Outside of the mainstream unions, however, there is a growing libertarian labour movement. While Spain may be most prominent in this regard this movement is not restricted to the land of Don Quixote. In response to the CGT's efforts towards the Spanish strike numerous groups have sent messages of solidarity with the Spanish workers. The following statement with signatories attached was recently published in an English translation at the Anarkismo site. Since then many others have added their names to the statement. You can see an updated list of the signatories (now over 80) here at the Huelga General event site by the Spanish CGT. This Spanish language site also has a wealth of information and will allow you to follow the strike as it happens.
International support for the General Strike in Spain on 29 September

Of all the European Union countries, the Spanish State is facing one of the most difficult economic situations of all, with 20% of the potential workforce unemployed. The measures proposed by the government to fill the State's coffers and stimulate the economy place all the burden on the popular classes in the form of lower wages, consumer taxes, pensions cuts, cuts in unemployment benefits, more privatization and the introduction of more obstacles to workers organizing (such as making it easier for employers to lay off workers and more restrictions on collective agreements).

Ever since the crisis broke, the more militant sectors of the trade union movement [including the CGT, CNT, SO, etc.] have been demanding that a general strike be called to oppose these unpopular measures, but because they were confined only to certain sectors and geographic areas, they were unable to achieve it alone, until a general strike for 29th September was eventually - and reluctantly - called by the big unions, the Comisiones Obreras (CCOO) and the Unión General de Trabajadores (UGT).

It is very important for the General Strike to be a success and for the 29th September to see as many people as possible opposing the policies of the Zapatero government, outside the workplace and on the streets. If the strike should fail, it be not only a failure on the part of those that most of the public considers to be the unions that called the strike - the CCOO and UGT. It will be a failure on the part of the entire working class. On the other hand, the more successful the strike, the greater the success of the workers, as it will provide a clear demonstration of the strength that lies in our unity and will therefore be a step forward in our consciousness and in our levels of organization.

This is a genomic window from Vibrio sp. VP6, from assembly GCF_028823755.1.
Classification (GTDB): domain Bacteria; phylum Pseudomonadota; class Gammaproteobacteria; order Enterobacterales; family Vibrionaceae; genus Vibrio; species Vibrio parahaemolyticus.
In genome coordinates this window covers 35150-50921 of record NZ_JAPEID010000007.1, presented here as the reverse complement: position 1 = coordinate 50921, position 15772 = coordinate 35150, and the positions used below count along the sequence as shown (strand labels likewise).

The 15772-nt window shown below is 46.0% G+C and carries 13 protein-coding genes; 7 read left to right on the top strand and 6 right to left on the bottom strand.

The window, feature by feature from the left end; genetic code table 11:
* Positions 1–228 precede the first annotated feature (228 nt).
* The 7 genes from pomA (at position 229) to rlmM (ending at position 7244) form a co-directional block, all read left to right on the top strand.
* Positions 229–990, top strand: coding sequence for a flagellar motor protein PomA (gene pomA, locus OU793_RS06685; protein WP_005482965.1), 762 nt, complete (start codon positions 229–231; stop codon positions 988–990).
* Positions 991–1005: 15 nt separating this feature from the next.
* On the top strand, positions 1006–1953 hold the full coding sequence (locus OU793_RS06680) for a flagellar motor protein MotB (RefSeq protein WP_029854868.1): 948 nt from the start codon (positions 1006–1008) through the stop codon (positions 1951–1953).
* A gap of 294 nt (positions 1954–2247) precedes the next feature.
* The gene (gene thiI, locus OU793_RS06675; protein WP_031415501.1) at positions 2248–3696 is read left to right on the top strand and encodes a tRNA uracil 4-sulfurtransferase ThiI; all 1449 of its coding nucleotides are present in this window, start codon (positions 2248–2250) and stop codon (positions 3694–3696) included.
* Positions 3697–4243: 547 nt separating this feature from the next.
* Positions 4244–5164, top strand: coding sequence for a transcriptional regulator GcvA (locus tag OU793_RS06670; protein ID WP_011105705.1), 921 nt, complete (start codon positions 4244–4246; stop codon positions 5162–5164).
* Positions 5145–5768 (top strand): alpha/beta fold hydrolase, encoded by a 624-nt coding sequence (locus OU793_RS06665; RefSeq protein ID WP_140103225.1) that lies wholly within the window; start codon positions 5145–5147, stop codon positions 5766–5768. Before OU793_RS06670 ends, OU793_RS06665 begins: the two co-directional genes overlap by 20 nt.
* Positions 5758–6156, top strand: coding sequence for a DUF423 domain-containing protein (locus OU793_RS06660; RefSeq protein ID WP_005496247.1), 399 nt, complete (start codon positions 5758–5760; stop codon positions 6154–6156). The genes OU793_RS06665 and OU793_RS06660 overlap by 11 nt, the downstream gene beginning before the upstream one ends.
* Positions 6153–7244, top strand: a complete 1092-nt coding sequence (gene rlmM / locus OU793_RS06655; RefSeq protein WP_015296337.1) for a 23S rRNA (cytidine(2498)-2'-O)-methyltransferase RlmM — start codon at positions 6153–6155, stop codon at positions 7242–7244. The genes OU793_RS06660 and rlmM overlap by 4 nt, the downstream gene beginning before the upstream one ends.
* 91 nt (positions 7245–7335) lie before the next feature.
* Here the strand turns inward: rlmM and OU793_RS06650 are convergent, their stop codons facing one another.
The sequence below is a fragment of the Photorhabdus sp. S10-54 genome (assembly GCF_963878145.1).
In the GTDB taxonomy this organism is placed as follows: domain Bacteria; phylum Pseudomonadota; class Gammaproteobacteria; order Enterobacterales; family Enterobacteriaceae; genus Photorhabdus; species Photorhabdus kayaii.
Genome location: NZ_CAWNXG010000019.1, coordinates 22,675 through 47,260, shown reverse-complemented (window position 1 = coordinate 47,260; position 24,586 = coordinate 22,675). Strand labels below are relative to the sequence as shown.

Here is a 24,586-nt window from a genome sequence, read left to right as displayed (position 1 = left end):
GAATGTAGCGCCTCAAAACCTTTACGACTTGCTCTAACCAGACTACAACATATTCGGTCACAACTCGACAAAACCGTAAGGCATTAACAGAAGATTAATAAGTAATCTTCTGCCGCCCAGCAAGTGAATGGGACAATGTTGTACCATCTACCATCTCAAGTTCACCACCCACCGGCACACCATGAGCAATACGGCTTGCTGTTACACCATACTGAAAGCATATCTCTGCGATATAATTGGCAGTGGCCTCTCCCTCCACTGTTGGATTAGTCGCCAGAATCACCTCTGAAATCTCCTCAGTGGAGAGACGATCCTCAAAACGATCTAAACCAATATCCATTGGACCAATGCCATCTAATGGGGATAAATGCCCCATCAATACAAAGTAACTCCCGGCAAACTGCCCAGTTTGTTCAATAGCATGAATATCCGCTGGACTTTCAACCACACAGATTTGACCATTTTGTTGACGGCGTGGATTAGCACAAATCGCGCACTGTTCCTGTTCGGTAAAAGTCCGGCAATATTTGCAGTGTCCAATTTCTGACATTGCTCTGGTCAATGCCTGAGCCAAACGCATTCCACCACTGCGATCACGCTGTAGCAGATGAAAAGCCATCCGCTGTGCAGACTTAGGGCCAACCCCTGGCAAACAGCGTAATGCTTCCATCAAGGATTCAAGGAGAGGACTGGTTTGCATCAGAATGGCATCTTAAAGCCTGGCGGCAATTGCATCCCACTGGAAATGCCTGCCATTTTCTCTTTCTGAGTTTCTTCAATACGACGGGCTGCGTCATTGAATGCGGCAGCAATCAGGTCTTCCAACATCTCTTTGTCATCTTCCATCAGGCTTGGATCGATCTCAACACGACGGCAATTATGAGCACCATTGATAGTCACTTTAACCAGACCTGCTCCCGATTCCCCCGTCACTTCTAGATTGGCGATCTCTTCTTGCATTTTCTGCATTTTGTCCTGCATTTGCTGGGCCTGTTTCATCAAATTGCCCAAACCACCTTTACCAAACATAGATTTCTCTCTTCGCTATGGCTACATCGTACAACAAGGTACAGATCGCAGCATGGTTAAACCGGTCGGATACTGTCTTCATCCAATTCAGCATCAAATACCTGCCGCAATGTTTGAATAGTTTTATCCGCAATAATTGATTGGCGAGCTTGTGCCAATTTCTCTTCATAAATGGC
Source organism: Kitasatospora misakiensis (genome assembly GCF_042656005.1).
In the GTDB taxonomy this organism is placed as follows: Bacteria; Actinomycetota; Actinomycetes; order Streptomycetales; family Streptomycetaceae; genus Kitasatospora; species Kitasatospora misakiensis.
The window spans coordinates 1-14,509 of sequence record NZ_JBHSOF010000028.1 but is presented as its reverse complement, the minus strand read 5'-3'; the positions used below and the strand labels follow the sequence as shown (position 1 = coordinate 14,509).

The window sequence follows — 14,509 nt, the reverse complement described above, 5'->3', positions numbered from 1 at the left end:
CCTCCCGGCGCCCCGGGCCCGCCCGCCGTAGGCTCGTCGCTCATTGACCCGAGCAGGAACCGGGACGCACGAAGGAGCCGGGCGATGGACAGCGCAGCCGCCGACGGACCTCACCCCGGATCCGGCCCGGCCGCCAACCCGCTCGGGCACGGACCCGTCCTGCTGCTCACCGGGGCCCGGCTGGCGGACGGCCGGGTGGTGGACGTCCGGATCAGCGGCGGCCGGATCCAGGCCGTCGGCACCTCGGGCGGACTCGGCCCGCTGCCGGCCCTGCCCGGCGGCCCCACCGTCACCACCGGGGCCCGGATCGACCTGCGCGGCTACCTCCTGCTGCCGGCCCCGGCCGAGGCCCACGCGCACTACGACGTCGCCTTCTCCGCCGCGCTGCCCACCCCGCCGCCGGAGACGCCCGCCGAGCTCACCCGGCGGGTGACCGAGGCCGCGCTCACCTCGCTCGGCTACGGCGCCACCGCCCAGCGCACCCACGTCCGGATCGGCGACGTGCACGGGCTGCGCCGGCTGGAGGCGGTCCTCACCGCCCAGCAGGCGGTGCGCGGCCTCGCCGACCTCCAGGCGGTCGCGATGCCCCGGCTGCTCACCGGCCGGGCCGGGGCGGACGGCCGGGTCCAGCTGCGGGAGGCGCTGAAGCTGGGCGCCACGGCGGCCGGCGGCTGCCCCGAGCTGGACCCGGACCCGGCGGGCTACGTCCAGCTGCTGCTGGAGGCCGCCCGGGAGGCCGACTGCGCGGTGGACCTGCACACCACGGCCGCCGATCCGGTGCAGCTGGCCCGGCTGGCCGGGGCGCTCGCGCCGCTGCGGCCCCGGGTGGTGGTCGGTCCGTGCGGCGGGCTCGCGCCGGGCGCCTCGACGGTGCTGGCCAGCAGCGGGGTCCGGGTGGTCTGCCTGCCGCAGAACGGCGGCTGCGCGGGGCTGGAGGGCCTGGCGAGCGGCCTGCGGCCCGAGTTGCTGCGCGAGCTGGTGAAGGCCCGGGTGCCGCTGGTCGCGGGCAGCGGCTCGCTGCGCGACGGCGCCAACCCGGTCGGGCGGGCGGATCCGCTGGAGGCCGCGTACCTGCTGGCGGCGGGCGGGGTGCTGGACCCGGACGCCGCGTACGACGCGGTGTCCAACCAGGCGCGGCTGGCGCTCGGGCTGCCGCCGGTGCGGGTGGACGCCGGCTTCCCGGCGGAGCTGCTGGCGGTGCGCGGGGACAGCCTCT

There follows the text of an international statement produced by the CGT and signed by various organizations of a libertarian nature.

International statement of support

We, the signatories to this statement, wish to demonstrate our support for the general strike called by the CGT on 29th September 2010 in the Spanish State.
The widespread crisis is affecting the working class badly, in particular the most precarious sectors of the class. And though the Spanish State is particularly badly affected, this situation is shared by many different countries.

We agree with the reasons why our comrades in the CGT have called this strike, that is to say in order to defend the labour, social, economic and environmental freedoms and rights of all workers and all sectors of the working class in the face of the attacks from the multinationals and financial institutions.

We believe that Zapatero's attempt to force this new labour reform package on the workers, together with his plans for reducing the deficit and reforming the pension system, are completely unacceptable. These measures are extremely unjust, since they shift the burden of the crisis onto the backs of the masses and not the real culprits of the crisis. It is unacceptable that the very institutions that generated the crisis are those who are forcing their proposals to get out of it on everyone else, as it involves a reduction in the rights of the working class and an increase in profits for the capitalist system in general.